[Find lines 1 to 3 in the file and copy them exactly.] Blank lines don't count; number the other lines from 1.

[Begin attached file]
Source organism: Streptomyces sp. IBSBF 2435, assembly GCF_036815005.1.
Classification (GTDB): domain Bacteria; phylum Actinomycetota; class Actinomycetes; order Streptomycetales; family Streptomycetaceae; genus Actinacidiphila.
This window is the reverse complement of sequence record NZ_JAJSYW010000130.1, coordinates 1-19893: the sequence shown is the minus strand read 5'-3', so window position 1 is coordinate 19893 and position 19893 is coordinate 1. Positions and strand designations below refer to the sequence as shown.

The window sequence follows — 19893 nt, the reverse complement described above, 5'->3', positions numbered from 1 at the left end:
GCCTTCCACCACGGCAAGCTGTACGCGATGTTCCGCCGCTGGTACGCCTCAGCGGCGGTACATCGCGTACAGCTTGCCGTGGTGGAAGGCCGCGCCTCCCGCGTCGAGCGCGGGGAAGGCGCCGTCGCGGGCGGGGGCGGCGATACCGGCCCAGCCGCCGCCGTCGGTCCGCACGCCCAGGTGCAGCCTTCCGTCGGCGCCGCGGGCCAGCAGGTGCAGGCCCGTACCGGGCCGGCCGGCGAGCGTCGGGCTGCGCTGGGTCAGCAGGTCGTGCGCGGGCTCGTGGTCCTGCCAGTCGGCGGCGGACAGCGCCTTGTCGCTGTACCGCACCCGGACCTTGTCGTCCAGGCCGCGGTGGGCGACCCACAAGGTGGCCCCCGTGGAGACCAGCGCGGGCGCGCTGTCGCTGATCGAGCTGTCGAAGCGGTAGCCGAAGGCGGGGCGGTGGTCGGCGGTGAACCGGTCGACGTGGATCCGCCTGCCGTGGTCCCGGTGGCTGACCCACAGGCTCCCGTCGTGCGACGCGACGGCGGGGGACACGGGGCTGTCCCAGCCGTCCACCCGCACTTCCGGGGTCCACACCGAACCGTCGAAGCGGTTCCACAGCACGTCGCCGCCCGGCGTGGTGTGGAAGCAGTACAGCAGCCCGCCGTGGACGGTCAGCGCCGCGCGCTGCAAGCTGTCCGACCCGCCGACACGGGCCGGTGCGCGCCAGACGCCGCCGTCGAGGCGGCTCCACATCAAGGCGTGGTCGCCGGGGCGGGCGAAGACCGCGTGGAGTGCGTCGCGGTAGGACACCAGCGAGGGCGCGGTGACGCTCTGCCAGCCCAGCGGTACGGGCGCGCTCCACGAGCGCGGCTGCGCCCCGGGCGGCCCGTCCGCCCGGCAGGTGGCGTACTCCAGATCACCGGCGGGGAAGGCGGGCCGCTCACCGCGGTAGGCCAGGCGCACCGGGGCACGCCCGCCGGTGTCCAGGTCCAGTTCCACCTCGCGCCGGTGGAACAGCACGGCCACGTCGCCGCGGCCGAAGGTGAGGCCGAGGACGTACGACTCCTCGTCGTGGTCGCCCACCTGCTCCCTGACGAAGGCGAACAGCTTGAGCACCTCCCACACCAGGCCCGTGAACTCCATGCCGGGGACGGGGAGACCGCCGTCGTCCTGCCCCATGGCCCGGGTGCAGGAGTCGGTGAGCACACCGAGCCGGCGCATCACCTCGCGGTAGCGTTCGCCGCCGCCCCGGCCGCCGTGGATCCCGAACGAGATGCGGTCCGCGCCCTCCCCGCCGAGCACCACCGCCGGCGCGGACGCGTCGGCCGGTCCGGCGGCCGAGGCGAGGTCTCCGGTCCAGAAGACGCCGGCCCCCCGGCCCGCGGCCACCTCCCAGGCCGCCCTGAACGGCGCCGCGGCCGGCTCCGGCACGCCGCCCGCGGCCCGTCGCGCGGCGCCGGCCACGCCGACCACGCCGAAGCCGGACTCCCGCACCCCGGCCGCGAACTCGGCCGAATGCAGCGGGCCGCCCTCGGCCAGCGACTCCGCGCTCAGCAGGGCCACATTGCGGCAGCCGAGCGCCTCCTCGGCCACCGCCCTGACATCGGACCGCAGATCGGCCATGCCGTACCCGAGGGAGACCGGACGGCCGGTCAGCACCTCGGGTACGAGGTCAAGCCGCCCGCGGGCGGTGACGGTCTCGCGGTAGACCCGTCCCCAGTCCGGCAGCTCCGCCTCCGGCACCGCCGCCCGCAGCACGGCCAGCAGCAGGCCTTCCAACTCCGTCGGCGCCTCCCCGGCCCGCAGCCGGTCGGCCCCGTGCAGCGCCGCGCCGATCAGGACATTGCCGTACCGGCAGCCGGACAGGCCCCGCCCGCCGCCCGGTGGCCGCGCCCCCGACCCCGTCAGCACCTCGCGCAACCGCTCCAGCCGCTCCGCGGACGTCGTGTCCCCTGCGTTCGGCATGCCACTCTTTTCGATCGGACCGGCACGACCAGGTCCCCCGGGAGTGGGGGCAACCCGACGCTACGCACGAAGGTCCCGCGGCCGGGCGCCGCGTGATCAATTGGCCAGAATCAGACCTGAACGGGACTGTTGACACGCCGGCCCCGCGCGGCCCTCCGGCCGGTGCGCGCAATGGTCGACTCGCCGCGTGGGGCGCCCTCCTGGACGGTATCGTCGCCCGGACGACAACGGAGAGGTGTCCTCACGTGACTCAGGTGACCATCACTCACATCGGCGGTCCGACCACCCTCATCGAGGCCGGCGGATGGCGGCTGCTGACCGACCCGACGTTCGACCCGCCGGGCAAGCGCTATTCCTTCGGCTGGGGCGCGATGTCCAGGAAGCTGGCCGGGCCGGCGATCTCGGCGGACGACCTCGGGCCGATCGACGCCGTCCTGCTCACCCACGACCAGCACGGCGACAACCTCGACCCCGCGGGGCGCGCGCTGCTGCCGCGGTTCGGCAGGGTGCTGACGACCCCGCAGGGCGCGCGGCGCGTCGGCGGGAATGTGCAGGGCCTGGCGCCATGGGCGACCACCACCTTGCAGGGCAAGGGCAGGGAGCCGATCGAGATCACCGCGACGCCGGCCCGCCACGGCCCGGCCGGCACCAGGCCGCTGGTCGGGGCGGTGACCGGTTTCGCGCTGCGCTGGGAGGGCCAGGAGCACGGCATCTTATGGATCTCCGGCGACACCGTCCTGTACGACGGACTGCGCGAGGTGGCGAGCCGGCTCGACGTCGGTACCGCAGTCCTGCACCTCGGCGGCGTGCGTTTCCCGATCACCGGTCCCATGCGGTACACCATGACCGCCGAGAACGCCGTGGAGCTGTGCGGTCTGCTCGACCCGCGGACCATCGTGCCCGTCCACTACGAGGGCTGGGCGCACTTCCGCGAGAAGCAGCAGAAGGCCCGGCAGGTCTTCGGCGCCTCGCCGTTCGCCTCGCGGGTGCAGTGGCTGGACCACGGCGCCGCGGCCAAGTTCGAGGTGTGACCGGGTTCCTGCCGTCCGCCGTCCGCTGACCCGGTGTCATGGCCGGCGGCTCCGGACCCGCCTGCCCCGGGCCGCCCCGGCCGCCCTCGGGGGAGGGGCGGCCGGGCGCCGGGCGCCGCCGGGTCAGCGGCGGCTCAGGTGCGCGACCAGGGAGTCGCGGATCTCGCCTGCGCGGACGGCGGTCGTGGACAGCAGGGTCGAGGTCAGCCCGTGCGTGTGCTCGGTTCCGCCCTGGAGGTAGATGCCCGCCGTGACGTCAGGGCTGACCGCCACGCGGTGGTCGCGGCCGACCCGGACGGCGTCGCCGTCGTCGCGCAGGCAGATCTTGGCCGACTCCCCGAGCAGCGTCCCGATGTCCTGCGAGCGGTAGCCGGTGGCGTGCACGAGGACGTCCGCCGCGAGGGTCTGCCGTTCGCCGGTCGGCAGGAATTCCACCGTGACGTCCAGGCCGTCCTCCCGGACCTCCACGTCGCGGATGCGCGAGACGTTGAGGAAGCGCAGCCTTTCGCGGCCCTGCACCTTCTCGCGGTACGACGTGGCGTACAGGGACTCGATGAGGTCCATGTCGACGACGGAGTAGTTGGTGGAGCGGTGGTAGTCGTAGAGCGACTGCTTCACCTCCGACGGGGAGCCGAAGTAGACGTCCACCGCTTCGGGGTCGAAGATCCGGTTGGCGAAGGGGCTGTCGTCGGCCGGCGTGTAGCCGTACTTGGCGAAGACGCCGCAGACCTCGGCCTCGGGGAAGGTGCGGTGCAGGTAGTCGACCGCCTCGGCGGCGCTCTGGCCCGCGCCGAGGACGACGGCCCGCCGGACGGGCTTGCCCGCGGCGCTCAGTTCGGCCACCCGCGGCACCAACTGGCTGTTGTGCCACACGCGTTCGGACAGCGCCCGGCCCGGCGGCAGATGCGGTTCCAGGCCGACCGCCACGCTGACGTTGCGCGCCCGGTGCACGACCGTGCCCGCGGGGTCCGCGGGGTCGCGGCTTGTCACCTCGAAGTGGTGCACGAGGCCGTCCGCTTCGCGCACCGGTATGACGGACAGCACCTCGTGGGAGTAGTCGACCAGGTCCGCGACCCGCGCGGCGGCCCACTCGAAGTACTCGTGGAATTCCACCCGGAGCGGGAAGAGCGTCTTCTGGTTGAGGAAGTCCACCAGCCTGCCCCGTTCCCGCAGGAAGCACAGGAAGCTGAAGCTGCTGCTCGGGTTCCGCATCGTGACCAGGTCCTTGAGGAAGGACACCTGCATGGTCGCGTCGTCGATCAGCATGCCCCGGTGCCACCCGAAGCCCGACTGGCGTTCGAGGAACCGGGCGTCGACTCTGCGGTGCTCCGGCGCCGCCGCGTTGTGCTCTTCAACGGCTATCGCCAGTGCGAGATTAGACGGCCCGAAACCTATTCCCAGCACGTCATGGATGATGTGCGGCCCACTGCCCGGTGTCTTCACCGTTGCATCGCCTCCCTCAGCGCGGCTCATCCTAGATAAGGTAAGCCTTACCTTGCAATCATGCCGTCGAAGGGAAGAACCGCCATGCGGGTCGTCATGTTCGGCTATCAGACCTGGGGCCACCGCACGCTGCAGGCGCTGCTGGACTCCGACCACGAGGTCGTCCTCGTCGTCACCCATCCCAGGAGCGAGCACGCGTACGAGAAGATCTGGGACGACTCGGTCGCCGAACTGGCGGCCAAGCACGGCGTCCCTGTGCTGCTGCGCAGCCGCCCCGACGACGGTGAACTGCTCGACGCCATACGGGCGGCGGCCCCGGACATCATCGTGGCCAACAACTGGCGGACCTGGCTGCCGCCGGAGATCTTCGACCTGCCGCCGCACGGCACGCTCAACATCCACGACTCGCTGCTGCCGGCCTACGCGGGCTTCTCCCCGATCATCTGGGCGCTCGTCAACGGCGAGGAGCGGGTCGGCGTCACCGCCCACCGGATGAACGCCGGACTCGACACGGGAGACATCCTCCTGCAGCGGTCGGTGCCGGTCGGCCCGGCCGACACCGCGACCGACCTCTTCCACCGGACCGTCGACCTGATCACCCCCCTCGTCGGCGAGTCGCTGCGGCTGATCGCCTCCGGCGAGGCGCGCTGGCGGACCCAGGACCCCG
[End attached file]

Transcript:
Source organism: Streptomyces sp. IBSBF 2435, assembly GCF_036815005.1.
Classification (GTDB): domain Bacteria; phylum Actinomycetota; class Actinomycetes; order Streptomycetales; family Streptomycetaceae; genus Actinacidiphila.
This window is the reverse complement of sequence record NZ_JAJSYW010000130.1, coordinates 1-19893: the sequence shown is the minus strand read 5'-3', so window position 1 is coordinate 19893 and position 19893 is coordinate 1. Positions and strand designations below refer to the sequence as shown.